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by devourslowly

Apparently it is Banned Books Week in the US.  Amongst the ten most challenged books in 2009 by parents with school-aged children are To Kill a Mockingbird and Catcher in the Rye.

These days it feels like everyday is a special day of some sort and every week someone somewhere would want to celebrate/commemorate something.  I tend to have a more cynical take on these memorial days/weeks/years/decades/millennia.  Alan Bennett sums up my sentiment succinctly,

And all the mourning’s veiled the truth. It’s not “lest we forget”, it’s “lest we remember”. That’s what all this is about – the memorials, the Cenotaph, the two minutes’ silence. Because there is no better way to forgetting something than by commemorating it.

This line of thinking works quite well for me since I routinely forget Father’s Days, anniversaries, birthdays and all that jazz.  It is not that I do not appreciate you; I appreciate you very much every moment of every day.  Everyday is a special day *wiggle eyebrow*.  Works well until someone starts demanding breakfast in bed ALL THE TIME.

Anyway, I digress.

I was most surprised to learn that there is such as thing as banned books in this day and age.  I had always assumed such neolithic practices belonged to the days of Hitler and Mao Zedong when books were not only banned but publicly burnt.  Come on, you could hardly call Harper Lee or J D Salinger a dissenter.

What troubles me even more so is that this is happening at schools.  Parents are petitioning to remove books they deem objectionable from school libraries.  Censoring what one’s children read fine by me.  How one wants to bring up his/her own offspring is nobody else’s business.  But sending vituperative emails and demanding books to be removed from school libraries is tantamount to trying one’s hand at fascist leadership.  Just because your child is ‘banned’ from reading certain books does not mean other people’s children should suffer the same fate.

Surely in this age when we enshrine the principle of freedom of speech, there should be an equal and mirroring principle of freedom of information.  When it comes to youths, parents/caregivers act as mitigators for that freedom of information.  It is up to the adults who (supposedly) know better to select age reading materials for their children.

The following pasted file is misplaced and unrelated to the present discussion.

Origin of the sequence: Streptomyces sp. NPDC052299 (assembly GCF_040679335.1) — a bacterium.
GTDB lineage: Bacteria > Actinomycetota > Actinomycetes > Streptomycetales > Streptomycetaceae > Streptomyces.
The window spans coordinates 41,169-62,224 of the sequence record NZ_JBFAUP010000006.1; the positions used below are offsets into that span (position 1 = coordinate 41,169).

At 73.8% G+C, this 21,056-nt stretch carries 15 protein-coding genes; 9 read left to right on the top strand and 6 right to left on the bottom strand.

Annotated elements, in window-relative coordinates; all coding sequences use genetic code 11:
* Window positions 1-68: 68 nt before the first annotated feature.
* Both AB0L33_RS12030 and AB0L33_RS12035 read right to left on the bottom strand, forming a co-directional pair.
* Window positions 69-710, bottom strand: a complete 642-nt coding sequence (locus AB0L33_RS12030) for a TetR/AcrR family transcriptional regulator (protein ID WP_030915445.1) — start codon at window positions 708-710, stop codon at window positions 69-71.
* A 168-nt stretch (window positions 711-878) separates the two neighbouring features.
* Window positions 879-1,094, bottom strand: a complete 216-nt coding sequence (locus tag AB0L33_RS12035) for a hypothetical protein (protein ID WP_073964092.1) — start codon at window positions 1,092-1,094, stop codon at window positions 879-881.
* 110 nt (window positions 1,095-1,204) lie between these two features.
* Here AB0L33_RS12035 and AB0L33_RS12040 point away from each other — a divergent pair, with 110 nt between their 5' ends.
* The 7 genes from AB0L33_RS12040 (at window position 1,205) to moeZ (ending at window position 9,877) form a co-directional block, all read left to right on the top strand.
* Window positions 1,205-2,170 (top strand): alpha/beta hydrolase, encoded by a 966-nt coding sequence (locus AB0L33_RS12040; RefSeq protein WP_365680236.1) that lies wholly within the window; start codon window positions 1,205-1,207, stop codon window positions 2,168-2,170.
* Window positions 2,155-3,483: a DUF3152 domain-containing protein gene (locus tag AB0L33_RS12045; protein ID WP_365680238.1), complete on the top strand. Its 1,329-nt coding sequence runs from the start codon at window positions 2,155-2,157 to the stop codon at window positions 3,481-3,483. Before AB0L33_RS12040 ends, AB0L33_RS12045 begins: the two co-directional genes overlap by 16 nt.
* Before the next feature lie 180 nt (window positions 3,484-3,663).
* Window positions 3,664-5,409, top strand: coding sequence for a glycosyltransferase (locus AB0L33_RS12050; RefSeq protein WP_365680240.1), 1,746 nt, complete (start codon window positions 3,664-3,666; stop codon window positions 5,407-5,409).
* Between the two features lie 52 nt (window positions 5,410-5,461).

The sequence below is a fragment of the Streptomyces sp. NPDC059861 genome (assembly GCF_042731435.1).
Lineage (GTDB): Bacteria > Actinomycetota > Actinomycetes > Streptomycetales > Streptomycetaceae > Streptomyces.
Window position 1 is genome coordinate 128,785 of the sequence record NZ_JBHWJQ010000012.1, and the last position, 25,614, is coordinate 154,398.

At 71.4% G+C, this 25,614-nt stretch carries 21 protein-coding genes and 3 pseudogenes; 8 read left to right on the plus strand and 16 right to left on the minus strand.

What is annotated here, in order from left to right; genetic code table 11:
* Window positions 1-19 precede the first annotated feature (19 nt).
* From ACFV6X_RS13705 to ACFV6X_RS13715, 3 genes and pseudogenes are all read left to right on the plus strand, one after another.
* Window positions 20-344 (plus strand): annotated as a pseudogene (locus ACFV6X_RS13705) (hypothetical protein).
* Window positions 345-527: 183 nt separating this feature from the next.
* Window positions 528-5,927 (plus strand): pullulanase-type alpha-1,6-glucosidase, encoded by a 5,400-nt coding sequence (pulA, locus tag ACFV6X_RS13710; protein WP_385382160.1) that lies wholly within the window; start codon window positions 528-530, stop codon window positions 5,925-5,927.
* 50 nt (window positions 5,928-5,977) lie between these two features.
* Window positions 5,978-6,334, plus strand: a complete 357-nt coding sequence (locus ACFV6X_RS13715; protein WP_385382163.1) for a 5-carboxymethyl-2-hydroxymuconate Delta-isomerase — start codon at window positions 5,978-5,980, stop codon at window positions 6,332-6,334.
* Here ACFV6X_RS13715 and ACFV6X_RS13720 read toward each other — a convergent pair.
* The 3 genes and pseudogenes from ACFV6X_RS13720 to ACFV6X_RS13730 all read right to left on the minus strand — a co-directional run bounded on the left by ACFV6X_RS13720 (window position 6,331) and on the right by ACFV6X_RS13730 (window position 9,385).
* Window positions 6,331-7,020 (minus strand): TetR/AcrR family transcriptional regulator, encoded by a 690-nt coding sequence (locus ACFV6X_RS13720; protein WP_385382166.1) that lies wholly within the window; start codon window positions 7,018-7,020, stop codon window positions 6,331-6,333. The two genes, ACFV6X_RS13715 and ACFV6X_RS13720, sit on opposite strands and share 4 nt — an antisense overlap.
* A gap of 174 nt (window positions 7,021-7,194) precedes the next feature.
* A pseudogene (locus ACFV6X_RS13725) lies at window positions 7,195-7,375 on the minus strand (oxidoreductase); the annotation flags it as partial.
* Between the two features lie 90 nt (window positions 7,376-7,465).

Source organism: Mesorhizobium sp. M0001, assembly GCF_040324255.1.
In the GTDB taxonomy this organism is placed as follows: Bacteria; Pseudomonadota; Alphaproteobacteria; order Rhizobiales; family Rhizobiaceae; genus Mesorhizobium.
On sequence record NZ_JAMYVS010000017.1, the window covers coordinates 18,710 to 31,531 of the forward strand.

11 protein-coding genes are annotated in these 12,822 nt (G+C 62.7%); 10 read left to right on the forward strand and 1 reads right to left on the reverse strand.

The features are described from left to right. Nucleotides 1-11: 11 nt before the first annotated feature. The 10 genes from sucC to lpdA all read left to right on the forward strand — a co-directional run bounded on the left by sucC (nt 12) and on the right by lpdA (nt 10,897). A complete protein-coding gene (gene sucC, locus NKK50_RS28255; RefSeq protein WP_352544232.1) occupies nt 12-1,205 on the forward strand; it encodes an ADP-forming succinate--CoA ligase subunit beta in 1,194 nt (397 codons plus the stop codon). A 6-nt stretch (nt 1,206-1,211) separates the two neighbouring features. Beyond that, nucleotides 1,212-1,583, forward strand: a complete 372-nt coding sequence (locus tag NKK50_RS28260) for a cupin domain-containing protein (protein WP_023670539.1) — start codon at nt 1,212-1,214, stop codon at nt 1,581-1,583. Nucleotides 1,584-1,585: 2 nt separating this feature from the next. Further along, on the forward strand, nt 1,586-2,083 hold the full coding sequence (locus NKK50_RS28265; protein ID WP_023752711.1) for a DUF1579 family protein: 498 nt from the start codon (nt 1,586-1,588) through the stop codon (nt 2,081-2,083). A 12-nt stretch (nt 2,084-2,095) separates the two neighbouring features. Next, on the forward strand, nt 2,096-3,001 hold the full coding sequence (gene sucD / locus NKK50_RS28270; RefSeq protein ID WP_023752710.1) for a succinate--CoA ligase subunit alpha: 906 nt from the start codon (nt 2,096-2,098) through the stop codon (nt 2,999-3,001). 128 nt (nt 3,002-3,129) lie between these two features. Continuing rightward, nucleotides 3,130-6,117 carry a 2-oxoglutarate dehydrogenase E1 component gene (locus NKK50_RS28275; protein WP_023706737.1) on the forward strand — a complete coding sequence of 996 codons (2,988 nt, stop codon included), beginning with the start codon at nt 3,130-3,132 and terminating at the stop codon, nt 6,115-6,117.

Let us not fool ourselves, kids do not learn bad language, violence, racism, sex and the many vices of adult life just from books.  Modern media outlets such as the cinema, television and the Internet are littered with gratuitous sex, swearing, discriminatory sentiments and many others that are much worse.  Surely the more graphical depictions would create a more lasting impression in the minds of suggestible youths than mere words.  Are parents prepared to filter every single piece of media their children are exposed to?  It is a huge job.

I am not advocating banality for the banality’s sake.  There should be some standard of good taste.  Book publishers (at least the mainstream ones who are responsible for most of the books in school libraries stock anyway) should be entrusted to be the gatekeeper of good taste and morality.  It is their job to allow for banality when it goes to the heart of the work’s artistic integrity.  In the case of To Kill a Mockingbird, surely a few discriminatory words here and there is not too big a price to pay for lessons of tolerance, justice and racial equality.

Failing that there are still the professional educators – the ones responsible for choosing the books to stock in school libraries.  If one cannot rely on the sound judgment of these people then I beg this question, Why are you still sending your children to these people to get an education?

Parents have a role to play in the lives of their children – parenting.  Schools are there to educate.  It is up to the school to give children knowledge and inspiration.  It is up to the parents to teach sound judgment and an acceptable code of morality.  I admit that parents today face a tough job at bringing up a well-rounded child.  But this is in no way a reason to abdicate one’s parental duties and shifting it onto someone else.

Books are just books.  Some of them reflect our society and its underbellies.  Take the time to talk to our children about what they are reading and teach them what is right or wrong by example.  I hardly think Harper Lee should be removed from schools just because nigger is a dirty word.  If the take home lesson from To Kill a Mockingbird for a child is the addition nigger into his/her daily vocabulary as a way to demean their peers and nothing else, then I think there is a bigger issue their parents must face – that they have raised an ill-informed and mean spirited little clown.





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